General Clean Up Procedures
The following is intended as an overview for homeowners or apartment dwellers.
We recommend that you consult a professional or one of several more thorough documents currently available as guidance BEFORE attempting any remediation on your own.
Elements of the Clean-up Procedure:
- Identify and eliminate sources of moisture
- Identify and assess the magnitude and area of mould contamination
- Clean and dry mouldy areas – use containment of affected areas
- Bag and dispose of all material that may have mouldy residues, such as rags, paper, leaves, and debris.
Clean up should begin only after the moisture source is fixed and excess water has been removed.
Assessing the Size of a mould Contamination Problem
There will be a significant difference in the approach used for a small mould problem – i.e. where the total area affected is less than 1 M^2.
In this case of a relatively small area, the clean-up can be handled by the homeowner or maintenance staff, using personal protective equipment (see below).
However, for cases of much larger contamination problem, where the area is more than 10 M^2, it is advisable that an experienced, professional contractor be used.
For in-between sized cases, the type of containment and personal protection equipment to be used will be a matter of judgment.
Can cleaning mould be hazardous to your health?
Yes. During the cleaning process, you may be exposed to mould, strong detergents, and disinfectants. Spore counts may be 10 to 1000 times higher than background levels when mould-contaminated materials are disturbed.
Take steps to protect you and your family’s health during cleanup:
- When handling or cleaning mouldy materials, it is important to use a respirator to protect yourself from inhaling airborne spores.
- Half-face respirators can be purchased from hardware stores; select one that is effective for particle removal (sometimes referred to as an N-95 particulate respirator). However, respirators that remove particles will not protect you from fumes (such as cleaners or mycotoxins – additionally a vapor adsorbent cartridge will be needed to trap these). Minimize exposure when using cleaners by ensuring good ventilation of the area.
- Wear protective clothing that is easily cleaned or discarded.
- Use disposable rubber gloves.
- Try cleaning a test area first. If you feel that this activity adversely affected your health, you should consider paying an accredited remediator to carry out the work.
- Ask family members or bystanders to leave areas that are being cleaned, especially remove infants or the elderly.
- Work for short time periods and rest in a location with fresh air.
- Air out your house well during and after the work.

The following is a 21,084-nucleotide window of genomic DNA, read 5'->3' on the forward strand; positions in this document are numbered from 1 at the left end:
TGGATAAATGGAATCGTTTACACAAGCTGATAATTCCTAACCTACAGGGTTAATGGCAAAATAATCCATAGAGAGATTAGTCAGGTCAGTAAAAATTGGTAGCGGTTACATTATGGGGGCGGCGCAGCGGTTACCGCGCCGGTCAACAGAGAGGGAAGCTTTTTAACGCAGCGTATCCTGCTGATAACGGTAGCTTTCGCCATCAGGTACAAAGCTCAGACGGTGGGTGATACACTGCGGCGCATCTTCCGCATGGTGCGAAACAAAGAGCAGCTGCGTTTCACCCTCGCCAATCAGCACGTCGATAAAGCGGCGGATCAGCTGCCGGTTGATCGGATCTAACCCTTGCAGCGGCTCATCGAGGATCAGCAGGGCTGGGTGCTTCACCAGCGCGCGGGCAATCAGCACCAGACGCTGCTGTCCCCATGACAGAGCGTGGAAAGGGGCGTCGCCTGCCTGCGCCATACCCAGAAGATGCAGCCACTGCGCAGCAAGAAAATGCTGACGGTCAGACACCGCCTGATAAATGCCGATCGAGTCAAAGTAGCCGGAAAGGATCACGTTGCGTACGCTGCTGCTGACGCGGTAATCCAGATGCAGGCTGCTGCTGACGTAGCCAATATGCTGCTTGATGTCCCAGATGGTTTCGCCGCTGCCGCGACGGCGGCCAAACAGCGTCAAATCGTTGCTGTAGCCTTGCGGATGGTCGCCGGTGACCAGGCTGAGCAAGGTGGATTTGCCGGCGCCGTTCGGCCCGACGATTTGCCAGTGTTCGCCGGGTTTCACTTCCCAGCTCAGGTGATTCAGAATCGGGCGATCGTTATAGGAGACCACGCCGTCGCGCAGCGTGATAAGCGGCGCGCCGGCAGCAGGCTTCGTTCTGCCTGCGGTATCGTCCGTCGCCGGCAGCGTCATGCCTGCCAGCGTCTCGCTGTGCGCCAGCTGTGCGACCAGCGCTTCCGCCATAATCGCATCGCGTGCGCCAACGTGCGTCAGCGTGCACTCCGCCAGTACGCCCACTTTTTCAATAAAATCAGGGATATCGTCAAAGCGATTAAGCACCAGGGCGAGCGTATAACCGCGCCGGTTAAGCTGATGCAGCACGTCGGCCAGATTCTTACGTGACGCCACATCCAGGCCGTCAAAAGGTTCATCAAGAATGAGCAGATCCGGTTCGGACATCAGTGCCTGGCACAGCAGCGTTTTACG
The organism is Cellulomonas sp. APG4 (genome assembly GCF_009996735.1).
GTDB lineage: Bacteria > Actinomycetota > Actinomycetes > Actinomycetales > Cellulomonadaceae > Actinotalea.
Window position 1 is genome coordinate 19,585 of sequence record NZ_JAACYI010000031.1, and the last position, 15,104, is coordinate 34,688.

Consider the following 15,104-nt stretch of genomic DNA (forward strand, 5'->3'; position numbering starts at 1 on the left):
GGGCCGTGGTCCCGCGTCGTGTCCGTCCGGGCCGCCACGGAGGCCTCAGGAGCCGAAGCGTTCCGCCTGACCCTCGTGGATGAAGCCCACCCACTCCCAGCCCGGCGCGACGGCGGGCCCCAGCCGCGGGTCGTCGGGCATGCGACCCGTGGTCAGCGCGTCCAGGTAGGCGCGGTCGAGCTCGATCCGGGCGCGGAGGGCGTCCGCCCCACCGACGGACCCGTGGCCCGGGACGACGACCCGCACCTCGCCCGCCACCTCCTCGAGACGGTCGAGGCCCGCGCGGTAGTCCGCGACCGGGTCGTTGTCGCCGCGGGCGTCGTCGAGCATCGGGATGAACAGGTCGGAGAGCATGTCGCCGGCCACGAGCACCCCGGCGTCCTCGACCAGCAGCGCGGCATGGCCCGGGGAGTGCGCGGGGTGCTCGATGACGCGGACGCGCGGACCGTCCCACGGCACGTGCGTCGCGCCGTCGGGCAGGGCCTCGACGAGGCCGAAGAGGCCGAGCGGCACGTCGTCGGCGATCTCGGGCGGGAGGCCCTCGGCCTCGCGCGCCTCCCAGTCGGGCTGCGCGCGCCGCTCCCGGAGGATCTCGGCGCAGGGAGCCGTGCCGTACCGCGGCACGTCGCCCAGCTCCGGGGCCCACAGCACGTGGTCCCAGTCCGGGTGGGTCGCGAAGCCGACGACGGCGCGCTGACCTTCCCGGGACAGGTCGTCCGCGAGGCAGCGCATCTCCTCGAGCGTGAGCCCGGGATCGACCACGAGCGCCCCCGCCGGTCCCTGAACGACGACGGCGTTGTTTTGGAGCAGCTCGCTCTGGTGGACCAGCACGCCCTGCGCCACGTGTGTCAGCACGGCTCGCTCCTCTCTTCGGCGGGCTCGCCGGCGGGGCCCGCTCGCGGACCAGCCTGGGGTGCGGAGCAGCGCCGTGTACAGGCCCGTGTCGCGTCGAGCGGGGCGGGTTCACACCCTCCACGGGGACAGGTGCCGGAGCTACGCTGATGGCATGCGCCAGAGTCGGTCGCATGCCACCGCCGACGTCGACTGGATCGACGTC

- Never use a petrol engine indoors (e.g., water pump, pressure washer or generator), as you could expose your family to toxic carbon monoxide – deaths have been reportedly caused by this oversight
Removal of mouldy materials
Clean up should begin after the moisture source is fixed and excess water has been removed.
- Wear the above PPE when handling mouldy materials.
- Discard porous materials (for example, ceiling tiles, plasterboard, carpeting, and wood products).
- Bag and discard mouldy items; if properly enclosed, items can be disposed with household trash.
- Dry affected areas to less than 15% WME.
Spores are more easily released when mouldy materials dry out, hence it is advisable to remove mouldy items as soon as possible.
If there was flooding, plasterboard should be removed to a level 1.5 M above the high-water mark. Have an expert inspect the wall interior and remove any mould-contaminated materials.
What can I save? What should I toss?
You should discard mouldy items that are porous and from which it will be difficult to remove mould completely: paper, rags, wallboard, rotten wood, carpet, drapes, and upholstered furniture.
Contaminated carpet is often difficult to thoroughly clean, especially when the backing and/or padding can become mouldy. Solid materials – glass, plastic, and metal – can generally be kept after they are thoroughly cleaned.
When attempting to clean less porous items (i.e., solid items such as floors, cabinets, solid furniture), the first step is to remove as much mould as possible. A HEPA vacuum cleaner is effective for this purpose. Wear gloves, mask and eye protection when doing this cleanup.
We recommend the following Mould Cleaners:
- 80% white whine vinegar (by volume), plus
- 20% water
- 70% methylated spirits (by volume), plus
- 30% water
Rinse cleaned items with water and dry thoroughly.
A wet/dry vacuum cleaner is helpful for removing water and cleaning items.
Disinfection of Contaminated Materials
Disinfecting agents can be toxic for humans, not just moulds. They should be used only when necessary and should be handled with caution, especially the methylated spirits which is also flammable.
Disinfectants are intended to be applied to thoroughly cleaned materials and are used to ensure that most microorganisms have been killed. Wear gloves, mask and eye protection when using disinfectants
- Keep the disinfectant on the treated material for the time prescribed time before rinsing or drying, typically 10 minutes is recommended for a vinegar solution
- Cleaner fumes can irritate the eyes, nose, and throat, and damage clothing and shoes. Make sure working areas are well ventilated.
- When cleaning a large structure, make sure that the entire surface is wetted (for example, the floors, joists, and posts).
- Properly collect and dispose extra cleaners and collect any runoff.
- Never mix cleaners; toxic fumes may be produced.
Can air ducts become contaminated with mould?
Yes. Air duct systems can become contaminated with mould.
If you suspect that your air conditioning is contaminated, call us or an accredited HVAC specialist with a mould certification.
REMEMBER: If the mould is more extensive than 10 M² in total area throughout your site, you should engage an expert.